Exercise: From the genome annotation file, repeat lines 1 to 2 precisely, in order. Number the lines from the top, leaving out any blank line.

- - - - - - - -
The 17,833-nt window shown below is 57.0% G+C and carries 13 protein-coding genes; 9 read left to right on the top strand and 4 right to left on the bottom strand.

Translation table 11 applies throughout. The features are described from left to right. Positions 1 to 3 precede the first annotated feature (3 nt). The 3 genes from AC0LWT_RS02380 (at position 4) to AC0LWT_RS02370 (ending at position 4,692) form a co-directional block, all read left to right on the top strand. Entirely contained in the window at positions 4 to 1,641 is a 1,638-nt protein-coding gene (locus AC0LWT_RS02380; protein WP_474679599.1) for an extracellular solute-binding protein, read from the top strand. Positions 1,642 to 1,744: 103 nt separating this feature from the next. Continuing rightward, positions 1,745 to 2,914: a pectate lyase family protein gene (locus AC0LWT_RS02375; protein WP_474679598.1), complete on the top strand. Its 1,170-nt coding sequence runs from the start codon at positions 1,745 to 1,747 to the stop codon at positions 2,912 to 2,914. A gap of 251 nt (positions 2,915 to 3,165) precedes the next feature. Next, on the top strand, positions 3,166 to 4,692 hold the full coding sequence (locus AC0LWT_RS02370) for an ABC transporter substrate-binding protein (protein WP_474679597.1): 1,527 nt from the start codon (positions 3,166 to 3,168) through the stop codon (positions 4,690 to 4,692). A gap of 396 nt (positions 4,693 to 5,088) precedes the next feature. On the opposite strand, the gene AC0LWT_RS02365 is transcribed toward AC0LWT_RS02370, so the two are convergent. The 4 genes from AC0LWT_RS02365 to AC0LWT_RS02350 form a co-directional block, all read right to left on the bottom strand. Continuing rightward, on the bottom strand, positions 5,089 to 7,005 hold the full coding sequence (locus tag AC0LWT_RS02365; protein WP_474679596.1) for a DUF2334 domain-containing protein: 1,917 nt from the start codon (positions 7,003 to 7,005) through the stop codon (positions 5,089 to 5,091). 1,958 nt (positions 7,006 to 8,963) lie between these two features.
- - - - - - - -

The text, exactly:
The 17,833-nt window shown below is 57.0% G+C and carries 13 protein-coding genes; 9 read left to right on the top strand and 4 right to left on the bottom strand.

Translation table 11 applies throughout. The features are described from left to right. Positions 1 to 3 precede the first annotated feature (3 nt). The 3 genes from AC0LWT_RS02380 (at position 4) to AC0LWT_RS02370 (ending at position 4,692) form a co-directional block, all read left to right on the top strand. Entirely contained in the window at positions 4 to 1,641 is a 1,638-nt protein-coding gene (locus AC0LWT_RS02380; protein WP_474679599.1) for an extracellular solute-binding protein, read from the top strand. Positions 1,642 to 1,744: 103 nt separating this feature from the next. Continuing rightward, positions 1,745 to 2,914: a pectate lyase family protein gene (locus AC0LWT_RS02375; protein WP_474679598.1), complete on the top strand. Its 1,170-nt coding sequence runs from the start codon at positions 1,745 to 1,747 to the stop codon at positions 2,912 to 2,914. A gap of 251 nt (positions 2,915 to 3,165) precedes the next feature. Next, on the top strand, positions 3,166 to 4,692 hold the full coding sequence (locus AC0LWT_RS02370) for an ABC transporter substrate-binding protein (protein WP_474679597.1): 1,527 nt from the start codon (positions 3,166 to 3,168) through the stop codon (positions 4,690 to 4,692). A gap of 396 nt (positions 4,693 to 5,088) precedes the next feature. On the opposite strand, the gene AC0LWT_RS02365 is transcribed toward AC0LWT_RS02370, so the two are convergent. The 4 genes from AC0LWT_RS02365 to AC0LWT_RS02350 form a co-directional block, all read right to left on the bottom strand. Continuing rightward, on the bottom strand, positions 5,089 to 7,005 hold the full coding sequence (locus tag AC0LWT_RS02365; protein WP_474679596.1) for a DUF2334 domain-containing protein: 1,917 nt from the start codon (positions 7,003 to 7,005) through the stop codon (positions 5,089 to 5,091). 1,958 nt (positions 7,006 to 8,963) lie between these two features.